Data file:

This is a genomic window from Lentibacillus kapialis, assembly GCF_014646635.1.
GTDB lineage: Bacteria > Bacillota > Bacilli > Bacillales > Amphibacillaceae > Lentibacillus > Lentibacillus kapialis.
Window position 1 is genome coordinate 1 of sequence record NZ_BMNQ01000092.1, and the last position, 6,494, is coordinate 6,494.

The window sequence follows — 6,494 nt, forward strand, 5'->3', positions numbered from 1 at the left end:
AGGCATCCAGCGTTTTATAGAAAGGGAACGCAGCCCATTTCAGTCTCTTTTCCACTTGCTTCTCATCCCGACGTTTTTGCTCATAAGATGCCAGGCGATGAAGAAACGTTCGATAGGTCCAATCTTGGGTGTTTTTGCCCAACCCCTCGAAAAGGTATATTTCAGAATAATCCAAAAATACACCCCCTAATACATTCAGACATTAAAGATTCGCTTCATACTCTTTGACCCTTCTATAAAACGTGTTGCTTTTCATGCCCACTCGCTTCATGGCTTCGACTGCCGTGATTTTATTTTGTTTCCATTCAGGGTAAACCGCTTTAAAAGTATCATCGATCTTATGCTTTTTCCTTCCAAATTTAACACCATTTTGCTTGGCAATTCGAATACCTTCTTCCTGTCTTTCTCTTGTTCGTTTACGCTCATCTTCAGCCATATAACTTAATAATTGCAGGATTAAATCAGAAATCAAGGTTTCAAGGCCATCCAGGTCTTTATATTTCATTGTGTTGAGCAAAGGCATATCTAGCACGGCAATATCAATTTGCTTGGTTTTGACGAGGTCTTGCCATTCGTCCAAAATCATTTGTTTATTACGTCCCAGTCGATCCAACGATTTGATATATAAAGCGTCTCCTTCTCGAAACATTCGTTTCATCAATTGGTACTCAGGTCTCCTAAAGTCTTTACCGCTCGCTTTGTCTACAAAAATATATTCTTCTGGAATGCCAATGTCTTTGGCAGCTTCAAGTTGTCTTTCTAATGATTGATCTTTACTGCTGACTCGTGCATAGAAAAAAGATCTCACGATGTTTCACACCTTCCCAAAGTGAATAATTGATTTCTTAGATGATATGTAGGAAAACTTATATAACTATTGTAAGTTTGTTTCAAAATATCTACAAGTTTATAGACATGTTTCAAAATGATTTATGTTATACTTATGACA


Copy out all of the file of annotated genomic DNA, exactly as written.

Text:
This is a genomic window from Lentibacillus kapialis, assembly GCF_014646635.1.
GTDB lineage: Bacteria > Bacillota > Bacilli > Bacillales > Amphibacillaceae > Lentibacillus > Lentibacillus kapialis.
Window position 1 is genome coordinate 1 of sequence record NZ_BMNQ01000092.1, and the last position, 6,494, is coordinate 6,494.

The window sequence follows — 6,494 nt, forward strand, 5'->3', positions numbered from 1 at the left end:
AGGCATCCAGCGTTTTATAGAAAGGGAACGCAGCCCATTTCAGTCTCTTTTCCACTTGCTTCTCATCCCGACGTTTTTGCTCATAAGATGCCAGGCGATGAAGAAACGTTCGATAGGTCCAATCTTGGGTGTTTTTGCCCAACCCCTCGAAAAGGTATATTTCAGAATAATCCAAAAATACACCCCCTAATACATTCAGACATTAAAGATTCGCTTCATACTCTTTGACCCTTCTATAAAACGTGTTGCTTTTCATGCCCACTCGCTTCATGGCTTCGACTGCCGTGATTTTATTTTGTTTCCATTCAGGGTAAACCGCTTTAAAAGTATCATCGATCTTATGCTTTTTCCTTCCAAATTTAACACCATTTTGCTTGGCAATTCGAATACCTTCTTCCTGTCTTTCTCTTGTTCGTTTACGCTCATCTTCAGCCATATAACTTAATAATTGCAGGATTAAATCAGAAATCAAGGTTTCAAGGCCATCCAGGTCTTTATATTTCATTGTGTTGAGCAAAGGCATATCTAGCACGGCAATATCAATTTGCTTGGTTTTGACGAGGTCTTGCCATTCGTCCAAAATCATTTGTTTATTACGTCCCAGTCGATCCAACGATTTGATATATAAAGCGTCTCCTTCTCGAAACATTCGTTTCATCAATTGGTACTCAGGTCTCCTAAAGTCTTTACCGCTCGCTTTGTCTACAAAAATATATTCTTCTGGAATGCCAATGTCTTTGGCAGCTTCAAGTTGTCTTTCTAATGATTGATCTTTACTGCTGACTCGTGCATAGAAAAAAGATCTCACGATGTTTCACACCTTCCCAAAGTGAATAATTGATTTCTTAGATGATATGTAGGAAAACTTATATAACTATTGTAAGTTTGTTTCAAAATATCTACAAGTTTATAGACATGTTTCAAAATGATTTATGTTATACTTATGACA